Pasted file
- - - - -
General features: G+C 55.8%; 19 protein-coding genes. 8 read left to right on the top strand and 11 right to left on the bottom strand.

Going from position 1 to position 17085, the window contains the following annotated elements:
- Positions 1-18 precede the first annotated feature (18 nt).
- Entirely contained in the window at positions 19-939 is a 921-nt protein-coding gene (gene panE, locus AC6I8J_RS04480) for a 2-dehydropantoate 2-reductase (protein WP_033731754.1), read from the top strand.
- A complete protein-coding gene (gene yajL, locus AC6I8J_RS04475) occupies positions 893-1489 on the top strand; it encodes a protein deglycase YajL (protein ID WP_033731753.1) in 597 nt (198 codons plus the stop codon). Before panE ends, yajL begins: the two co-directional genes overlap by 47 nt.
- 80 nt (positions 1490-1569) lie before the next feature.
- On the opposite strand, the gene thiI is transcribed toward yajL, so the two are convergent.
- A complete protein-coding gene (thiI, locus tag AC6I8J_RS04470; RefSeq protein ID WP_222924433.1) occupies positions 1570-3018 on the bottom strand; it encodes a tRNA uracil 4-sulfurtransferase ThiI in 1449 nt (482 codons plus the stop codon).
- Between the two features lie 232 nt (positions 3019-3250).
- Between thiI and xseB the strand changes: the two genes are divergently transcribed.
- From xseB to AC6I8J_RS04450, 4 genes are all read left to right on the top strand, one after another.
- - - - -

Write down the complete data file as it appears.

General features: G+C 55.8%; 19 protein-coding genes. 8 read left to right on the top strand and 11 right to left on the bottom strand.

Going from position 1 to position 17085, the window contains the following annotated elements:
- Positions 1-18 precede the first annotated feature (18 nt).
- Entirely contained in the window at positions 19-939 is a 921-nt protein-coding gene (gene panE, locus AC6I8J_RS04480) for a 2-dehydropantoate 2-reductase (protein WP_033731754.1), read from the top strand.
- A complete protein-coding gene (gene yajL, locus AC6I8J_RS04475) occupies positions 893-1489 on the top strand; it encodes a protein deglycase YajL (protein ID WP_033731753.1) in 597 nt (198 codons plus the stop codon). Before panE ends, yajL begins: the two co-directional genes overlap by 47 nt.
- 80 nt (positions 1490-1569) lie before the next feature.
- On the opposite strand, the gene thiI is transcribed toward yajL, so the two are convergent.
- A complete protein-coding gene (thiI, locus tag AC6I8J_RS04470; RefSeq protein ID WP_222924433.1) occupies positions 1570-3018 on the bottom strand; it encodes a tRNA uracil 4-sulfurtransferase ThiI in 1449 nt (482 codons plus the stop codon).
- Between the two features lie 232 nt (positions 3019-3250).
- Between thiI and xseB the strand changes: the two genes are divergently transcribed.
- From xseB to AC6I8J_RS04450, 4 genes are all read left to right on the top strand, one after another.